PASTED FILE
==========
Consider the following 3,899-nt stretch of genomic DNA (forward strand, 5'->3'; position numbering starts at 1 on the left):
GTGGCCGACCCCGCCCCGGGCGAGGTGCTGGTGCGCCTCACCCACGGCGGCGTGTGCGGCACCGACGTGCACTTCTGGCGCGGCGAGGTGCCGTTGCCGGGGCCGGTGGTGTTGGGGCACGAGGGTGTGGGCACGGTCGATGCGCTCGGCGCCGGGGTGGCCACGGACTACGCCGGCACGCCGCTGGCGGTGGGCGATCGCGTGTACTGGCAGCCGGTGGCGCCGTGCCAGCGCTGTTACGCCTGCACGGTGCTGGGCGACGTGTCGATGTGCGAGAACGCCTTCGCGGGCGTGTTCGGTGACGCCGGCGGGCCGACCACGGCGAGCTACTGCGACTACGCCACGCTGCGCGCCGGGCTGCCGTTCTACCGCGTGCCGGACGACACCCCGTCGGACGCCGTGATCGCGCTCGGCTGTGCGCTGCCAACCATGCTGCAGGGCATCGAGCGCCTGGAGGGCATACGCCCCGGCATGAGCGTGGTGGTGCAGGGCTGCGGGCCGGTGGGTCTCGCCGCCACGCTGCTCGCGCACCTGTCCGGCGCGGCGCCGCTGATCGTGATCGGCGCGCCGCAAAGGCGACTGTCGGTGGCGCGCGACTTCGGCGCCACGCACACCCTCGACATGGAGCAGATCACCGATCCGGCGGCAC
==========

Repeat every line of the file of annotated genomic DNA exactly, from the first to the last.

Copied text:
Consider the following 3,899-nt stretch of genomic DNA (forward strand, 5'->3'; position numbering starts at 1 on the left):
GTGGCCGACCCCGCCCCGGGCGAGGTGCTGGTGCGCCTCACCCACGGCGGCGTGTGCGGCACCGACGTGCACTTCTGGCGCGGCGAGGTGCCGTTGCCGGGGCCGGTGGTGTTGGGGCACGAGGGTGTGGGCACGGTCGATGCGCTCGGCGCCGGGGTGGCCACGGACTACGCCGGCACGCCGCTGGCGGTGGGCGATCGCGTGTACTGGCAGCCGGTGGCGCCGTGCCAGCGCTGTTACGCCTGCACGGTGCTGGGCGACGTGTCGATGTGCGAGAACGCCTTCGCGGGCGTGTTCGGTGACGCCGGCGGGCCGACCACGGCGAGCTACTGCGACTACGCCACGCTGCGCGCCGGGCTGCCGTTCTACCGCGTGCCGGACGACACCCCGTCGGACGCCGTGATCGCGCTCGGCTGTGCGCTGCCAACCATGCTGCAGGGCATCGAGCGCCTGGAGGGCATACGCCCCGGCATGAGCGTGGTGGTGCAGGGCTGCGGGCCGGTGGGTCTCGCCGCCACGCTGCTCGCGCACCTGTCCGGCGCGGCGCCGCTGATCGTGATCGGCGCGCCGCAAAGGCGACTGTCGGTGGCGCGCGACTTCGGCGCCACGCACACCCTCGACATGGAGCAGATCACCGATCCGGCGGCAC